If you do a lot of winter hiking in high gaiters, sooner or later, they’re going to get punctured by self-inflicted crampon strikes or get hung up on vegetation and torn. Many people repair them with duct tape when this happens, which works for a subset of repairs, but make it difficult to patch when new holes develop and leaves a sticky mesh if you try to remove it. It’s much better to use Tenacious Tape or a Urethane-based adhesive like Seam Grip for this type of repair.
High winter gaiters have two functions. The first is protection, mainly against self-inflicted crampon strikes, when you begin to fatigue and your foot placement becomes less accurate. The sharp spikes at the end of crampons can do a lot of damage to your ankles or shins if they’re not covered with thick protective fabric. The second is to keep your socks and lower legs dry and warm, by keeping the snow from sticking to your lower legs and pants and melting.
To accomplish this, most high gaiters have a thick cuff of durable fabric, like a high denier Cordura nylon, that covers the top of your foot and around your boots. Above that is a waterproof/breathable layer made with a much thinner material to help release calf perspiration, which can make your socks and lower legs cold and wet if it’s allowed to accumulate.
Tenacious Tape and Seam Grip
If you’re not familiar with Tenacious Tape, it’s a sticky tape, available in multiple colors, that’s sold as a roll, in sheets, or as individual patches. It’s a general-purpose fabric repair tape that’s great for repairing holes and rips in outdoor gear and clothing. It’s very flexible, so it can be used on clothing, but doesn’t leave a residue (like duct tape) if you decide to peel it off and send your gear off for a professional repair. It lasts a long, long time so there’s really no functional need to remove it if you don’t want to. I buy it by the roll because I use a lot of it every year to repair tents, tarps, sleeping bags, and quilts, backpacks, hard shells, raincoats, rain pants, etc.
Seam Grip is a urethane-based adhesive that comes in a tube and has the consistency of airplane model glue. Smells like it too. It’s also good for patching punctures, small tears, and torn seams because it has a rubber-like texture when it dries. You can also use it to reglue tent seam tape that is coming unstuck, reattach peeling boot soles, and for sealing seams on PU-coated tents and tarps.
Gaiter Rips and Punctures
Most of the rips and punctures in high gaiters occur in the upper waterproof/breathable part, either:
- (A) high up in the thinner, breathable panels, or
- (B) along a seam between thinner and thicker fabrics
A: Large Rip repaired using Tenacious Tape
I like to repair rips in the upper panels (location A) with Tenacious Tape since they’re often fairly large and there’s plenty of fabric adjacent to the rip to get good adhesive coverage. Patching tears near the boundary between the upper and lower fabrics is much trickier because Tenacious Tape can’t lie flush across the upper and lower fabrics. A liquid urethane patch like Seam-grip is much better because it can flow into the seam joining the two fabrics and because it stops tears from expanding.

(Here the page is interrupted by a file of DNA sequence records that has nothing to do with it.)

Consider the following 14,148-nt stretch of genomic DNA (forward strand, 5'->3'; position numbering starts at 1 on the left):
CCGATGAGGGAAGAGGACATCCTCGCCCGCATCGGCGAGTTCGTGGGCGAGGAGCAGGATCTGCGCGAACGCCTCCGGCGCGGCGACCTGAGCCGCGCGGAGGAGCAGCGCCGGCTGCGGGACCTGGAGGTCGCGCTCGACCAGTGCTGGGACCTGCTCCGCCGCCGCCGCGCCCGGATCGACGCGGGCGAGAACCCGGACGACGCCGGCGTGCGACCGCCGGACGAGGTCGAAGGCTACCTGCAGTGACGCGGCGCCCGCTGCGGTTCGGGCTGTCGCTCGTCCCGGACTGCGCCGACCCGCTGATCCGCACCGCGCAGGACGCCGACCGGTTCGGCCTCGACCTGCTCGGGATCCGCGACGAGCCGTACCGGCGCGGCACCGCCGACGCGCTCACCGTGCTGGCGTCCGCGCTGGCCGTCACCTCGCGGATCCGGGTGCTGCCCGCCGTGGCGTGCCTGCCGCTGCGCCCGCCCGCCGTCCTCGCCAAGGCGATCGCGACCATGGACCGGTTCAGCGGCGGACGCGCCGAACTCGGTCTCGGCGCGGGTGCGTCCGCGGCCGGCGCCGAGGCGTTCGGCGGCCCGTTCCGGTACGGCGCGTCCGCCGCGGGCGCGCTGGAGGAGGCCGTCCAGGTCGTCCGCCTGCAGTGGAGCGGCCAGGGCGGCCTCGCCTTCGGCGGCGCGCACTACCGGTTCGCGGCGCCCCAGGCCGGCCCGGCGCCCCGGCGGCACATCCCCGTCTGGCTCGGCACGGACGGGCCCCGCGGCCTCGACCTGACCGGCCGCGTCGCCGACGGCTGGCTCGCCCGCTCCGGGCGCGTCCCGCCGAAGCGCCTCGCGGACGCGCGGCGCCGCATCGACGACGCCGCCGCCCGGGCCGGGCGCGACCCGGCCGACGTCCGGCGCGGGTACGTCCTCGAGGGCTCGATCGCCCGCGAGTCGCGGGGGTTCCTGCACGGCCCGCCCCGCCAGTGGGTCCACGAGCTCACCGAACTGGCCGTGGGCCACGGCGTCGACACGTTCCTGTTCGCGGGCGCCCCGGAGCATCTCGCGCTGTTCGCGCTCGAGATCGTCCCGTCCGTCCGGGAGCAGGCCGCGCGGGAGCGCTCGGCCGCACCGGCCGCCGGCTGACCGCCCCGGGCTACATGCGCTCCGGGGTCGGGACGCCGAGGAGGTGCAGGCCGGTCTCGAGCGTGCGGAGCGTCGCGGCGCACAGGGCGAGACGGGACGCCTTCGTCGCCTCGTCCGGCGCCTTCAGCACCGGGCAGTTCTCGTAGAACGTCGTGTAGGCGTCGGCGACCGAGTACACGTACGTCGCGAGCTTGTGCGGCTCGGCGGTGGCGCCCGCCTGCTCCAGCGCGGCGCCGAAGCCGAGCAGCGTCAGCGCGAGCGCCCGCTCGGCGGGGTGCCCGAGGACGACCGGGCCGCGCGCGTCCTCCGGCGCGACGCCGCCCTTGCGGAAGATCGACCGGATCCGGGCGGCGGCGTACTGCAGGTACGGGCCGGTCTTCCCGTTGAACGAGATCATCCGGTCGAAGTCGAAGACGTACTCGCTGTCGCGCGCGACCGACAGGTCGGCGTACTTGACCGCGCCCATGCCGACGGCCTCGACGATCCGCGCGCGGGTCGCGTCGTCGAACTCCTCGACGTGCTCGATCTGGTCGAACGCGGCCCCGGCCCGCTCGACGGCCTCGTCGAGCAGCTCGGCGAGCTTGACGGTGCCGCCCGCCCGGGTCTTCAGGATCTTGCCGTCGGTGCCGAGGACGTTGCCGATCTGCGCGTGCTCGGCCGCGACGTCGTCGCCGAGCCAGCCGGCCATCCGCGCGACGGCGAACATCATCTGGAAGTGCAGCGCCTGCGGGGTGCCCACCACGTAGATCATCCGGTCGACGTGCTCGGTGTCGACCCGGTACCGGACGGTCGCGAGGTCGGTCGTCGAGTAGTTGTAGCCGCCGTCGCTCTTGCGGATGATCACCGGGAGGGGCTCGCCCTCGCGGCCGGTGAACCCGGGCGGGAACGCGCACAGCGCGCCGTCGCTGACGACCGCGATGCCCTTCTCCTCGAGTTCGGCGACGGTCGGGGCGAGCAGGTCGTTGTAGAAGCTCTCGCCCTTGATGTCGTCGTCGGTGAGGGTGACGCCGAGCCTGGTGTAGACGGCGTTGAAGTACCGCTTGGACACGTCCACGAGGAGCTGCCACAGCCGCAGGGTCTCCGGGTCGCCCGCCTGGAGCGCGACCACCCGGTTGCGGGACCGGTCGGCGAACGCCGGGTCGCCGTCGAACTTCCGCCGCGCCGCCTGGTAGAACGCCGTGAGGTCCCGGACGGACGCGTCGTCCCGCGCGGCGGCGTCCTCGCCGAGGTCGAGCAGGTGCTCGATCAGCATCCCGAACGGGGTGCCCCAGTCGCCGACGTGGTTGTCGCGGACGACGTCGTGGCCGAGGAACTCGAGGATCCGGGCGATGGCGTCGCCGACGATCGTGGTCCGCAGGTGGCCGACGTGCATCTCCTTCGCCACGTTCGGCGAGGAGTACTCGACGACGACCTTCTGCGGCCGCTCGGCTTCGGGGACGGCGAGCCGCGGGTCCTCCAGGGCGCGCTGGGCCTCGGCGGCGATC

For example, for the large tear above in (A), it made sense to patch the gaiter with Tenacious Tape on the inside and the outside to prevent it from leaking or expanding in size. You can also get a very strong patch if the tape on the inside and outside of a hole meet so the pieces stick to one another.
The nice thing about Tenacious Tape is that the repaired gear is useable immediately and you don’t have to wait for any glue to dry. I used clear tenacious tape for this repair because that’s what I had on hand, and I don’t really care how it looks. But as I said earlier, you can get tenacious tape in different colors if appearance is a concern.
B: Holes near seams/fabric boundaries repaired with Seam-Grip
Here are two smaller punctures (B), one barely discernable at the tip of the Seam-Grip tube above and the other at the tip of the scissors below it. There’s very little space on the inside edge of these rips to get a tenacious tape page to adhere, so I used Seam Grip instead, applied to the outside of the gaiter only.
I simply flipped the gaiters over, lay them on a piece of cardboard to protect my floor, and applied a liquid patch straight from the tube to the small holes. They’re not the neatest patches, but they close the holes with a patch that can flex with the surrounding fabric while also preventing further tearing.
Unlike Tenacious Tape, a Seam Grip patch must dry before use. I’d suggest hanging it up outdoors to dissipate the glue smell.
Winter hiking and backpacking gear is expensive, so it pays to patch and repair clothing that gets ripped up or punctured. The best time to repair an item is shortly after it’s been impacted so the tear or puncture doesn’t grow in size. Gaiters, in particular, are frequently damaged but warrant repair because they serve a protective function to keep your legs injury-free and drier on winter hikes. Products like Tenacious Tape and Seam Grip are two good products to have in your gear first aid kit at home. They’re simple to use, long-lasting and can be used to repair a wide range of clothing and gear.Editor's note: If you’re thinking about buying gear that we’ve reviewed or recommend on SectionHiker, you can help support us in the process. Just click on any of the seller links above, and if you make a purchase, we may (but not always) receive a small percentage of the transaction. The cost of the product is the same to you but this helps us continue to test and write unsponsored and independent gear reviews, beginner FAQs, and free hiking guides. Thanks and we appreciate your support!